KANSAS CITY, Mo. (BP) – Gospel singer and minister Lynda Randle imitates the voice of her late father Nate Tait: “I was always taught, my dad would say in his groggily voice, ‘Chub baby, if you don’t mean it, don’t sing it.’
“I found songs that were just healing, that resonate in my spirit and have healed me, literally, and then I’m able to sing and communicate that to other people,” Randle said in advance of the Friday (Oct. 16) release of her Christmas album, “White Christmas.” “I think that’s how God blesses that.”
Songs encapsulating Jesus’ compassion, love and forgiveness helped Randle recover from childhood sexual abuse, and she believes the medium of song can be a “healing balm” as America faces the limitations of COVID-19 during the Christmas season.
Randle’s father was a pastor, but the daily family devotions, prayers and Bible studies her parents led in their Washington D.C., home were not enough to protect Randle and her siblings from pain.
Randle, who has chosen not to publicly reveal details of the sexual abuse, said when she found the strength to tell her parents about it, like so many parents in their generation they didn’t know what to do.
“They weren’t dismissing it because it wasn’t valid or it wasn’t a real issue. They were dismissing it because they didn’t know how to deal with it. They just didn’t,” Randle said. “And of course we know it happens in families all over the world; I’m not unique in that.
“But it’s just how God has made me this victorious woman of God; not a victim. I’m not this victim held captive by my past and those things that happened, and I could have been. I could have been anything. I could have been in prison. I could have been on drugs. I could have been. … I thank God that He delivered me from what could have potentially been for my life not a good thing, and blessed me, and blessed our home. I’m just very grateful for that.”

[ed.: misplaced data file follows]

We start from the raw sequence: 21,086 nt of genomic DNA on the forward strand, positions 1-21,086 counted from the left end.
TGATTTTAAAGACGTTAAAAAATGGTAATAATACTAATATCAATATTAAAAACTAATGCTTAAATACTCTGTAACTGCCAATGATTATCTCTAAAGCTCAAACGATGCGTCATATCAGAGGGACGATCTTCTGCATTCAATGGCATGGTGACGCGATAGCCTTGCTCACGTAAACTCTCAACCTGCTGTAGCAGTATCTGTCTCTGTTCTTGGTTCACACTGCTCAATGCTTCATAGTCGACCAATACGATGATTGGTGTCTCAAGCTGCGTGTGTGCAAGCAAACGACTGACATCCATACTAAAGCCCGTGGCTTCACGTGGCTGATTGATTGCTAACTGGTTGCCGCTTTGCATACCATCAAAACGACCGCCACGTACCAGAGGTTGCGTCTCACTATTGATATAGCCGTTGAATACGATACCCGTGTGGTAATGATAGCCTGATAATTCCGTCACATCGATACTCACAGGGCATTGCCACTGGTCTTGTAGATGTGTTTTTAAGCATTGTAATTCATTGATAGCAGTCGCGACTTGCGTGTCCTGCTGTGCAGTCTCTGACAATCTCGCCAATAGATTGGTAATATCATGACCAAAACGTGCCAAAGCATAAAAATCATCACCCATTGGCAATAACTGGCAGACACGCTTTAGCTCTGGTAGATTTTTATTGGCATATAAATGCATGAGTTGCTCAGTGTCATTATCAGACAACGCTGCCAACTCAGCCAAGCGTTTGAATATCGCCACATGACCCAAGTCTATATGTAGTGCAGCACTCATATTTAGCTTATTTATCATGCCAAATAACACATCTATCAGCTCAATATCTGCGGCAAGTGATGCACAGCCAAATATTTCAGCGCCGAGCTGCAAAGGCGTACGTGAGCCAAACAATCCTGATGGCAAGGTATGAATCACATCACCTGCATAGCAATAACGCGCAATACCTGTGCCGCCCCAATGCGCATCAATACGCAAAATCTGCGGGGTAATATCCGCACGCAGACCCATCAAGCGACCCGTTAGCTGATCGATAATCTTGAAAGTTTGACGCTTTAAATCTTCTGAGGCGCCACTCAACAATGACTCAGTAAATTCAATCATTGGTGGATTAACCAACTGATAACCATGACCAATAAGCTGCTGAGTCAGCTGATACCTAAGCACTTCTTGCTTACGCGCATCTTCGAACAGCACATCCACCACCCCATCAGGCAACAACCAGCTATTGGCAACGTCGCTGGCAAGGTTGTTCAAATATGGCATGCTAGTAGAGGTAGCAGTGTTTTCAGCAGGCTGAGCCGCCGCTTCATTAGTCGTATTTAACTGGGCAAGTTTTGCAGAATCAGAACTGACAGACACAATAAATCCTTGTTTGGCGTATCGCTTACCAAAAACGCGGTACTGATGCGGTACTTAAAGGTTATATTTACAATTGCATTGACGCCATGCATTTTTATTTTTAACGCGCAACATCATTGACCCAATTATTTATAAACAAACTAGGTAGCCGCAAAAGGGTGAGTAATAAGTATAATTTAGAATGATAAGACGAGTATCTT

The Dove Award winner and Gaither Homecoming performer only sings songs she believes, songs suited to her vocal range and rooted in Who and What God has been to her. That is what she offers on “White Christmas,” her first Christmas album release in more than a decade.
She offers the God of the manger in “O Little Town of Bethlehem,” ministering with the timeless lyrics, “The hopes and fears of all the years are met in Thee tonight.”
Singing “Sweet Little Jesus Boy,” styled as a Negro spiritual, Randle “can’t help but think about the humility of Jesus. He doesn’t want us to view Him as this pompous king that we cannot approach in our brokenness, that we cannot approach the way we are.
“That song simply says, ‘I’m this little baby, come to me as you are, no pretense.'”
Randle’s brother Michael Tait, Grammy-winning lead singer of the Newsboys, joins her on “Winter Wonderland.”
The 11-song Gaither Gospel Series release was originally planned for a 2019 debut, but was delayed. She and producer Jason Clark submitted the new project to Gaither Music at the beginning of 2020.
“And then, the pandemic hit,” Randle said. “And this has been such a God thing, just hearing from so many people that are super excited, needing something to lift their spirits. Can you believe it’s almost Christmas?”
Randle said the pandemic has “affected” everyone, although it hasn’t “infected” us all.
“I just really feel like this is going to be a healing balm, a time where people will just remember the joys of Christmas and the reason we celebrate,” Randle said. “And that same Jesus that came as this humble baby in a manger, He’s still with us in this pandemic, and He still wants to bring us the joy amidst the pandemic.
“I feel like this (album) is an opportunity to spread a little joy, and I’m so thankful.”